Tuesday, October 03, 2006

Model Home Designed for Visually Impaired

An interesting concept is being undertaken by the American Foundation for the Blind in how to demonstrate assistive household devices to people who have lost or are losing their sight.

In a Dallas
model home for the blind,the AFB has a physical facility that allows the visually impaired person to take a tour of the actual adaptive devices and products that can increase independent living. The model home is already open to the public and will have its grand opening on Oct. 27. Plans are also in the works to make a virtual tour of the home available over the web.

The web tour will be helpful for those folks who don't live near Dallas. This will allow people to see what the house has who would not otherwise be able to check out the offerings, but this virtual tour is limited in its scope. You can only see the items on the video monitor and the target audience is visually impaired. It will take some smart web designing to effectively communicate the displayed information in alternate formats. It can be done.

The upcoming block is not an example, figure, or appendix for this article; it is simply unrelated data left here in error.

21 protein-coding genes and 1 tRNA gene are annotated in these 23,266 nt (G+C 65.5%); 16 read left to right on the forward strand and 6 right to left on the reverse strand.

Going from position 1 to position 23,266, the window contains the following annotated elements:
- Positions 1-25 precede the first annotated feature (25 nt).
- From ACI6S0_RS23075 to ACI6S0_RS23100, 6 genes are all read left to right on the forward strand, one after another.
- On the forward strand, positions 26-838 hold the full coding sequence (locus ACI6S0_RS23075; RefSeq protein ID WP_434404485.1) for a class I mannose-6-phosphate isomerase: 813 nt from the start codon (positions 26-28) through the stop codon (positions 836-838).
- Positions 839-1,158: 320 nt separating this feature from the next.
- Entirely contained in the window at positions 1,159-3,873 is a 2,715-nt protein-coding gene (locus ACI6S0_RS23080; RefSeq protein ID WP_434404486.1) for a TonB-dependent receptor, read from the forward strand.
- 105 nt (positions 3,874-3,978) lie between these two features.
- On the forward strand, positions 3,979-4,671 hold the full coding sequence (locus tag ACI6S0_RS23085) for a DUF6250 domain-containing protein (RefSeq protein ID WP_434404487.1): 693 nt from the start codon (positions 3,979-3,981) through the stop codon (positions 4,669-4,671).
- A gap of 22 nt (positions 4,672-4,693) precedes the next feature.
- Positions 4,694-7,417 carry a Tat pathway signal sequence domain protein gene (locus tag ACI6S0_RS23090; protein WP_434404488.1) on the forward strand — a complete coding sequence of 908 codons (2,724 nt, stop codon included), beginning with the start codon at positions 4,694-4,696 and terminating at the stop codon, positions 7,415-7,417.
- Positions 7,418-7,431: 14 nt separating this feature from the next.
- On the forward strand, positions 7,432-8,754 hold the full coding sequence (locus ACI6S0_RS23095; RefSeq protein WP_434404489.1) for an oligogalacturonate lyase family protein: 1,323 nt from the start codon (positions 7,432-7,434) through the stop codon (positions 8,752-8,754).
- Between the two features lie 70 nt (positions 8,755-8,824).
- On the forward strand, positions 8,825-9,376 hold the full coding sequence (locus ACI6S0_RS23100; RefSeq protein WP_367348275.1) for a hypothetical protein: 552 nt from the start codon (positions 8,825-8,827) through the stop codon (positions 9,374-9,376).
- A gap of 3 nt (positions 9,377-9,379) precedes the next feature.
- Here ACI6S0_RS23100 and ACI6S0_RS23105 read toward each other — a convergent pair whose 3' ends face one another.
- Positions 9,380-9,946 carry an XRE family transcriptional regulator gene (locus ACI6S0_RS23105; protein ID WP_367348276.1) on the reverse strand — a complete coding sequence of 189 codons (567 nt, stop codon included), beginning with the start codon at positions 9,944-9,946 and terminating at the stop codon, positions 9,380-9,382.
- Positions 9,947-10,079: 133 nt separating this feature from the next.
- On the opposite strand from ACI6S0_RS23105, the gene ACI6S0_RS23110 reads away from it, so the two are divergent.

Perhaps this model home is a concept that can be replicated. Maybe each state that has a blind rehab center for adults could set up a model home to show their clients when they are at the center receiving services. I know the Criss Cole Center in Austin has some aspects of this in the kitchen areas, in the communications department, and the tech center.

This model home is truly an innovative concept that can have broader application if applied to different disabilities. Think about a home designed for a quadraplegic. The adaptive devices that would be demonstrated would apply not only to somebody with that specific disability, but could be explored for use by people with other disabilities.

While this information is not specifically about higher education, it does concern a group that this blog is targeted towards and I'm posting this information here as a resource for any students that might find interest in what is offered.

1 comment:

Anonymous said...

Hello, I am an Occupationa therapist in Fl. with a patient who lost all his fingers. I am looking for a quadraplegic reacher where he can use his wrist to grab things. Would appreciate any assistance in finding a used one as a new one costs $251.00. My patient is on Medicare/Medicaid and this is considered an "item of convenience". Thanks. Joan